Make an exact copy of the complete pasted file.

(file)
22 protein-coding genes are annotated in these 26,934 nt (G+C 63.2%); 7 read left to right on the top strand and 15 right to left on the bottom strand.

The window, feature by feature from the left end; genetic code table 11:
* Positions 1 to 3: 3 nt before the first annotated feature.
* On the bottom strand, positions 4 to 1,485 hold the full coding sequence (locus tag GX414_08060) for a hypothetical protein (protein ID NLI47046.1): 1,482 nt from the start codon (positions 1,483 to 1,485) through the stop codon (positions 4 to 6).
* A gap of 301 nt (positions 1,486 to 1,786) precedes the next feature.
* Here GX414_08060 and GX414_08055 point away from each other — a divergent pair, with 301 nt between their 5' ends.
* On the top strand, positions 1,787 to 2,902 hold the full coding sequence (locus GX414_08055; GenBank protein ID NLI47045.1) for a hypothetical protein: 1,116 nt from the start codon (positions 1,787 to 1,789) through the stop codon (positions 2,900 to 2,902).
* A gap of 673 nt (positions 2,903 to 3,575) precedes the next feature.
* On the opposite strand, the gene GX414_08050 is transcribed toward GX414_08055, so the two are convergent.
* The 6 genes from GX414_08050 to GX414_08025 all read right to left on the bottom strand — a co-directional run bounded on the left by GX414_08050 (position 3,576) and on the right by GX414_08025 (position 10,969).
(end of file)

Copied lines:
22 protein-coding genes are annotated in these 26,934 nt (G+C 63.2%); 7 read left to right on the top strand and 15 right to left on the bottom strand.

The window, feature by feature from the left end; genetic code table 11:
* Positions 1 to 3: 3 nt before the first annotated feature.
* On the bottom strand, positions 4 to 1,485 hold the full coding sequence (locus tag GX414_08060) for a hypothetical protein (protein ID NLI47046.1): 1,482 nt from the start codon (positions 1,483 to 1,485) through the stop codon (positions 4 to 6).
* A gap of 301 nt (positions 1,486 to 1,786) precedes the next feature.
* Here GX414_08060 and GX414_08055 point away from each other — a divergent pair, with 301 nt between their 5' ends.
* On the top strand, positions 1,787 to 2,902 hold the full coding sequence (locus GX414_08055; GenBank protein ID NLI47045.1) for a hypothetical protein: 1,116 nt from the start codon (positions 1,787 to 1,789) through the stop codon (positions 2,900 to 2,902).
* A gap of 673 nt (positions 2,903 to 3,575) precedes the next feature.
* On the opposite strand, the gene GX414_08050 is transcribed toward GX414_08055, so the two are convergent.
* The 6 genes from GX414_08050 to GX414_08025 all read right to left on the bottom strand — a co-directional run bounded on the left by GX414_08050 (position 3,576) and on the right by GX414_08025 (position 10,969).